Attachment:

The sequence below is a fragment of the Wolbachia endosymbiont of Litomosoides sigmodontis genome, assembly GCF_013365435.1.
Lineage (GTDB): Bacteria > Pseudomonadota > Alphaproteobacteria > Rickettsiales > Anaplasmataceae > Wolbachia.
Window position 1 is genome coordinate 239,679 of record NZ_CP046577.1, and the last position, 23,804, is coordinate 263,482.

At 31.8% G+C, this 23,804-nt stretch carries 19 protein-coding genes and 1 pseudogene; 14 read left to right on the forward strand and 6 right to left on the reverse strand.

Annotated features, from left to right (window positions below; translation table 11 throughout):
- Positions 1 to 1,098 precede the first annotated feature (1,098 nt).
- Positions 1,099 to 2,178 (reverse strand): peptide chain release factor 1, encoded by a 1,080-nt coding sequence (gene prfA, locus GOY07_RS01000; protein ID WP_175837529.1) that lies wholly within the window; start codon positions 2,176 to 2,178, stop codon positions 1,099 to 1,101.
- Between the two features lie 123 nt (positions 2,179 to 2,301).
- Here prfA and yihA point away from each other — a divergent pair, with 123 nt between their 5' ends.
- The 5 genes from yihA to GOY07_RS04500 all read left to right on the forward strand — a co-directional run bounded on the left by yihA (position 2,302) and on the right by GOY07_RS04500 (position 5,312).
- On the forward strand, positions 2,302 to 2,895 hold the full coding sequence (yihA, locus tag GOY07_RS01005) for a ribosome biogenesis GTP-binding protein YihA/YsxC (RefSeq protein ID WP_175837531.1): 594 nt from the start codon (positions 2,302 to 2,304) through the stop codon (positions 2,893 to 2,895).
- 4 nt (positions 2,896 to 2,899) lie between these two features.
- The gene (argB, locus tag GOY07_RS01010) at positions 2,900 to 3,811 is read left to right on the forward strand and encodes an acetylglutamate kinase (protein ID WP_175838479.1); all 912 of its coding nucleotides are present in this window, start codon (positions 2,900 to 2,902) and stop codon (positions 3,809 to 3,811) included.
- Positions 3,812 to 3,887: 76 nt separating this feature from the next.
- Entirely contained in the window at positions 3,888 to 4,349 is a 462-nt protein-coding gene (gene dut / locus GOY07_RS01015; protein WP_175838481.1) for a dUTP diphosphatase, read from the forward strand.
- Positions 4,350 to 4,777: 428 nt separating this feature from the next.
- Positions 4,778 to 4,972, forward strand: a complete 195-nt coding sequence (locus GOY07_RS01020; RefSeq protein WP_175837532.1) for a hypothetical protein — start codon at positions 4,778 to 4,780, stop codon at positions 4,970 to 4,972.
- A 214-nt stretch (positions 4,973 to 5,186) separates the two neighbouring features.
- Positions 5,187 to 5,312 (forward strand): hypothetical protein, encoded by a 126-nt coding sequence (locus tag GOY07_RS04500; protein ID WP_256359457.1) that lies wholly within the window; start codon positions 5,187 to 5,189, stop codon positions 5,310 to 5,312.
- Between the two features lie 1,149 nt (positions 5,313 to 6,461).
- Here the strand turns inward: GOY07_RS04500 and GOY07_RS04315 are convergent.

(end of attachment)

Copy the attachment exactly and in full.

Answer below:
The sequence below is a fragment of the Wolbachia endosymbiont of Litomosoides sigmodontis genome, assembly GCF_013365435.1.
Lineage (GTDB): Bacteria > Pseudomonadota > Alphaproteobacteria > Rickettsiales > Anaplasmataceae > Wolbachia.
Window position 1 is genome coordinate 239,679 of record NZ_CP046577.1, and the last position, 23,804, is coordinate 263,482.

At 31.8% G+C, this 23,804-nt stretch carries 19 protein-coding genes and 1 pseudogene; 14 read left to right on the forward strand and 6 right to left on the reverse strand.

Annotated features, from left to right (window positions below; translation table 11 throughout):
- Positions 1 to 1,098 precede the first annotated feature (1,098 nt).
- Positions 1,099 to 2,178 (reverse strand): peptide chain release factor 1, encoded by a 1,080-nt coding sequence (gene prfA, locus GOY07_RS01000; protein ID WP_175837529.1) that lies wholly within the window; start codon positions 2,176 to 2,178, stop codon positions 1,099 to 1,101.
- Between the two features lie 123 nt (positions 2,179 to 2,301).
- Here prfA and yihA point away from each other — a divergent pair, with 123 nt between their 5' ends.
- The 5 genes from yihA to GOY07_RS04500 all read left to right on the forward strand — a co-directional run bounded on the left by yihA (position 2,302) and on the right by GOY07_RS04500 (position 5,312).
- On the forward strand, positions 2,302 to 2,895 hold the full coding sequence (yihA, locus tag GOY07_RS01005) for a ribosome biogenesis GTP-binding protein YihA/YsxC (RefSeq protein ID WP_175837531.1): 594 nt from the start codon (positions 2,302 to 2,304) through the stop codon (positions 2,893 to 2,895).
- 4 nt (positions 2,896 to 2,899) lie between these two features.
- The gene (argB, locus tag GOY07_RS01010) at positions 2,900 to 3,811 is read left to right on the forward strand and encodes an acetylglutamate kinase (protein ID WP_175838479.1); all 912 of its coding nucleotides are present in this window, start codon (positions 2,900 to 2,902) and stop codon (positions 3,809 to 3,811) included.
- Positions 3,812 to 3,887: 76 nt separating this feature from the next.
- Entirely contained in the window at positions 3,888 to 4,349 is a 462-nt protein-coding gene (gene dut / locus GOY07_RS01015; protein WP_175838481.1) for a dUTP diphosphatase, read from the forward strand.
- Positions 4,350 to 4,777: 428 nt separating this feature from the next.
- Positions 4,778 to 4,972, forward strand: a complete 195-nt coding sequence (locus GOY07_RS01020; RefSeq protein WP_175837532.1) for a hypothetical protein — start codon at positions 4,778 to 4,780, stop codon at positions 4,970 to 4,972.
- A 214-nt stretch (positions 4,973 to 5,186) separates the two neighbouring features.
- Positions 5,187 to 5,312 (forward strand): hypothetical protein, encoded by a 126-nt coding sequence (locus tag GOY07_RS04500; protein ID WP_256359457.1) that lies wholly within the window; start codon positions 5,187 to 5,189, stop codon positions 5,310 to 5,312.
- Between the two features lie 1,149 nt (positions 5,313 to 6,461).
- Here the strand turns inward: GOY07_RS04500 and GOY07_RS04315 are convergent.